37. Bring melted butter back to solid form
Revive oversoftened butter by giving it an ice bath. Place the butter in a small bowl, then nestle the small bowl in a larger one filled with a few handfuls of ice and some cold water.
38. Measure sticky stuff without the mess
Coat a measuring cup or spoon with hot water or a dab of cooking oil (or spray) before measuring sticky substances such as molasses or honey. The heat or oil will help it slide right off and into a mixing bowl without leaving any behind.
39. De-crystallize honey
Bring new life to crystallized honey by placing the container in a bowl of hot water for 5 to 10 minutes.
40. Don’t waste your time flipping
Now, don’t flip out on us, but you don’t always have to flip your food. When roasting items such as French fries and veggies, preheat your cookie sheet in the oven. This eliminates the need to flip halfway through.
41. Keep pots from boiling over
When your pot runneth over, prevent overboiling by placing a wooden spoon across the top of it. Because wood is not a good material for conducting heat, the hot water strays away from the handle.
42. Cook a whole bird evenly
When cooking an entire turkey or chicken, ice the breast of the bird. Since the dark thigh meat needs more time to cook than the white breast meat, chilling the breasts will promote even cooking.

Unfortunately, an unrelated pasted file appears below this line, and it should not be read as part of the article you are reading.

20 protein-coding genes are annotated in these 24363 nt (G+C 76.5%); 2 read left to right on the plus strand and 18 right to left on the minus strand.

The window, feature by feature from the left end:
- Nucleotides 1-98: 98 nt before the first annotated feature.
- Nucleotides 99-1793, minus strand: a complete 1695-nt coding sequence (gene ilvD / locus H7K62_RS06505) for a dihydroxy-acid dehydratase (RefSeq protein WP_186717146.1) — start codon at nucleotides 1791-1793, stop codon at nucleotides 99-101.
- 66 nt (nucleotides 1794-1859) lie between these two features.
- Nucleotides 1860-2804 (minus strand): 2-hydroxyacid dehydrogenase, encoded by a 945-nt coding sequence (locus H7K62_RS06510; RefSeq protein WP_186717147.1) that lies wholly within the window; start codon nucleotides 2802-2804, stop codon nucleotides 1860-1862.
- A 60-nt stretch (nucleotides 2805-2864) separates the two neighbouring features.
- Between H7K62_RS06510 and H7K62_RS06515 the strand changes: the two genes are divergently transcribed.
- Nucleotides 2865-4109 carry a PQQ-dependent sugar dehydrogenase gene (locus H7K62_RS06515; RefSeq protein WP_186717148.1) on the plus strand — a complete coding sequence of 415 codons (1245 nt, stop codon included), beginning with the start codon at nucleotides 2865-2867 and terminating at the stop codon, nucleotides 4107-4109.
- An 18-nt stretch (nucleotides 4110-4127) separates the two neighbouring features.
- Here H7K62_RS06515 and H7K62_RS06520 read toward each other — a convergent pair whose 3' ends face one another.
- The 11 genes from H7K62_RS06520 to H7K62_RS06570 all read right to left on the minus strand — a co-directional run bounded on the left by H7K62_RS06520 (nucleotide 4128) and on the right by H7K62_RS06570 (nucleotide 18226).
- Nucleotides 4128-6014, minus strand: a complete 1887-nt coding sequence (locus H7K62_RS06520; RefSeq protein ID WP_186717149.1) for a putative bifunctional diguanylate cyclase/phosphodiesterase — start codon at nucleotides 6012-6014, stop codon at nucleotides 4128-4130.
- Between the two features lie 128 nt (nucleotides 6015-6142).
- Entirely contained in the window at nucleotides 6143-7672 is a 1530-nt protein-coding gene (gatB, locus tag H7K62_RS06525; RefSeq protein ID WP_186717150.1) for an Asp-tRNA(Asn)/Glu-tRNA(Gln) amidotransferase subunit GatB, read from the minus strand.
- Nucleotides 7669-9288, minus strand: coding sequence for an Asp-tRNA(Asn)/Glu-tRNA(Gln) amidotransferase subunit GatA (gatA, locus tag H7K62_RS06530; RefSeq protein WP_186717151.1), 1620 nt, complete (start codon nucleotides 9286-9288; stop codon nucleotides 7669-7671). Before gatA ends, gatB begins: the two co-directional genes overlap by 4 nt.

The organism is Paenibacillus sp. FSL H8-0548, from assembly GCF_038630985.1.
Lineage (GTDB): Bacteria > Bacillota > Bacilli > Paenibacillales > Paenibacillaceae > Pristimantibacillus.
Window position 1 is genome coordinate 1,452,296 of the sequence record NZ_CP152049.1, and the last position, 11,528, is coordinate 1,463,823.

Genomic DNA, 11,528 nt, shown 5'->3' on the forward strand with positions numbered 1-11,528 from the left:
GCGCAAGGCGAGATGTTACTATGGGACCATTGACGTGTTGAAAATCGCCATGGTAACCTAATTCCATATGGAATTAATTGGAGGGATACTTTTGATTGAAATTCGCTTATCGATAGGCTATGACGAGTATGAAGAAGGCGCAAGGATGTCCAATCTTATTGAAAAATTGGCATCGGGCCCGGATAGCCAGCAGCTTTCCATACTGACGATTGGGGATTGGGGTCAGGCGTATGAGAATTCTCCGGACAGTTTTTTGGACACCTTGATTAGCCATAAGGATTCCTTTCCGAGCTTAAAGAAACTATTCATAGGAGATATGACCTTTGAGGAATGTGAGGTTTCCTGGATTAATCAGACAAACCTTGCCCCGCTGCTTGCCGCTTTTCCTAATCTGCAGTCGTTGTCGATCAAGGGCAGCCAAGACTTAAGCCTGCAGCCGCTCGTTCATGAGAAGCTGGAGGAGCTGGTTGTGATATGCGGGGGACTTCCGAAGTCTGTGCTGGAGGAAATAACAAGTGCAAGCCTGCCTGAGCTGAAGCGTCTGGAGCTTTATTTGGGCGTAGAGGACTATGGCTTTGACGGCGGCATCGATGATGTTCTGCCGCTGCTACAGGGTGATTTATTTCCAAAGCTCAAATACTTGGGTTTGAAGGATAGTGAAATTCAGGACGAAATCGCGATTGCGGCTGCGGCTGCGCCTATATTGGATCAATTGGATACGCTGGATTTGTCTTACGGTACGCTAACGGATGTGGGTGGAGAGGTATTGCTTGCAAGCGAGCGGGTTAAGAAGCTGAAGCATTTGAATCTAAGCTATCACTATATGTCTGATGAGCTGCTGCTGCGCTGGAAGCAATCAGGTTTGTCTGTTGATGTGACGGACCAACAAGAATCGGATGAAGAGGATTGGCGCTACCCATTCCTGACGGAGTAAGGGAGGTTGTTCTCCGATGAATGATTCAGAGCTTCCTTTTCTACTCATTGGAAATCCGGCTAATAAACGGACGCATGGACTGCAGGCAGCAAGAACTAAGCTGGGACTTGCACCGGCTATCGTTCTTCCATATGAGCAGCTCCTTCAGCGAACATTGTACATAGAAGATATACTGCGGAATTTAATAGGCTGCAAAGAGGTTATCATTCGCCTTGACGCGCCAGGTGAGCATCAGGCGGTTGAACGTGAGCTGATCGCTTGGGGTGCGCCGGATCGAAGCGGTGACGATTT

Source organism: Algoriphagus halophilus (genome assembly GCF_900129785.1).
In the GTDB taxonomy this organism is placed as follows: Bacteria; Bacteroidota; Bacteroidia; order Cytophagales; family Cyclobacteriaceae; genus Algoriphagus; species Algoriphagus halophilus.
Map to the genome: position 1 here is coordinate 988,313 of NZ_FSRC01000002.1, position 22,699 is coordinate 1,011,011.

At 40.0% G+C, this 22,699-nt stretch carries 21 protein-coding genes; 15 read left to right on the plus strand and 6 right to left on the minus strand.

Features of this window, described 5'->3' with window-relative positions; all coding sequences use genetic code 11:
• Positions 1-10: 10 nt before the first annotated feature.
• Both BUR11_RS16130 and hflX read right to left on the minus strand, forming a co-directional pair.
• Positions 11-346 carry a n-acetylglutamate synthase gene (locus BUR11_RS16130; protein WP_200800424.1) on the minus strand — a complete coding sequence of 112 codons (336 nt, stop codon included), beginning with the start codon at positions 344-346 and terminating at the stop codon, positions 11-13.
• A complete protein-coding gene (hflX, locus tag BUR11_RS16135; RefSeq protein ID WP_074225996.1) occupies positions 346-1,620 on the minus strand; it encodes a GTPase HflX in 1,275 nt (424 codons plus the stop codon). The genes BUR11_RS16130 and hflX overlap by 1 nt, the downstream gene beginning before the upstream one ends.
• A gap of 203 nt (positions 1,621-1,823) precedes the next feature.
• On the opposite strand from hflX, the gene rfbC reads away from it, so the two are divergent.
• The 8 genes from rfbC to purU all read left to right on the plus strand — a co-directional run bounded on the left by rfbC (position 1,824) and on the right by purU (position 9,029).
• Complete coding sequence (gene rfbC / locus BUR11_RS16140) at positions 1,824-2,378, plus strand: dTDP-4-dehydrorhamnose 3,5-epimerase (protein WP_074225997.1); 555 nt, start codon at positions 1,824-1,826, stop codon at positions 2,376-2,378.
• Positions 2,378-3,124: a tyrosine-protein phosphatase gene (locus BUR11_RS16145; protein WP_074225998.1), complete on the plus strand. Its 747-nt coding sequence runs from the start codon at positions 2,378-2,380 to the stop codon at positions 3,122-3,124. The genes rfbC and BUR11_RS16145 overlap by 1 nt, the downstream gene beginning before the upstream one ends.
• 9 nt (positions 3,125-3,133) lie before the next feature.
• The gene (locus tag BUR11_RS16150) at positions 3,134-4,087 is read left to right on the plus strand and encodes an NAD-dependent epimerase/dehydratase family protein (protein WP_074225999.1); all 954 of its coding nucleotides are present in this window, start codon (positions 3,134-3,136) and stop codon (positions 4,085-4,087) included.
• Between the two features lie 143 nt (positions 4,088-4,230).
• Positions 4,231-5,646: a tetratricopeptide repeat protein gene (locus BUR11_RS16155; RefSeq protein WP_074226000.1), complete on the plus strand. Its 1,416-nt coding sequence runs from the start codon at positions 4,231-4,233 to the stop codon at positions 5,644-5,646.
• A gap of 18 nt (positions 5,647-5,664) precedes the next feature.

43. Make a perfect poached egg
To poach an egg that’s both tasty and aesthetically pleasing, crack your egg into a fine-mesh strainer before cooking. This gets rid of liquid-y excess egg white.
The strainer is also a great tool for gently lowering the egg into the water.
44. Count out your olive oil
When you want to sauté, but all your measuring spoons are dirty, no need to dismay!
A standard spout on an olive oil cruet meters out oil at 1 tablespoon per 6 seconds. Count to 6 to pour the perfect tablespoon (or to 2 for a teaspoon, 24 for a quarter cup, etc.).
45. Cut brownies without the crumbs
There’s nothing worse than pulling out a pan of perfect brownies only to destroy the entire pan when it comes time to slice.
For flawlessly square, clean-cut brownies (or other bars), grease a baking pan, line it with two strips of parchment (one from left to right, one from front to back, crossed through the middle), and grease the parchment paper too.
Once cooked, let the brownies sit until cool to the touch. Use the parchment paper edges to lift the brownies from the pan. Then slice with a serrated knife.
46. Use parchment paper for muffins
No muffin liners? No problem! Use 5-inch squares of parchment paper instead.
To help the paper stick better, spray each muffin-well first. Then press the squares into each hole, folding the sides as needed to create flat walls. Bonus: The makeshift liners look pretty darn fancy with those popped collars.
47. DIY your cake flour
Psst… you in the flour aisle… you don’t actually need pre-purchased cake flour to make light-as-a-feather pastries. Instead, make your own!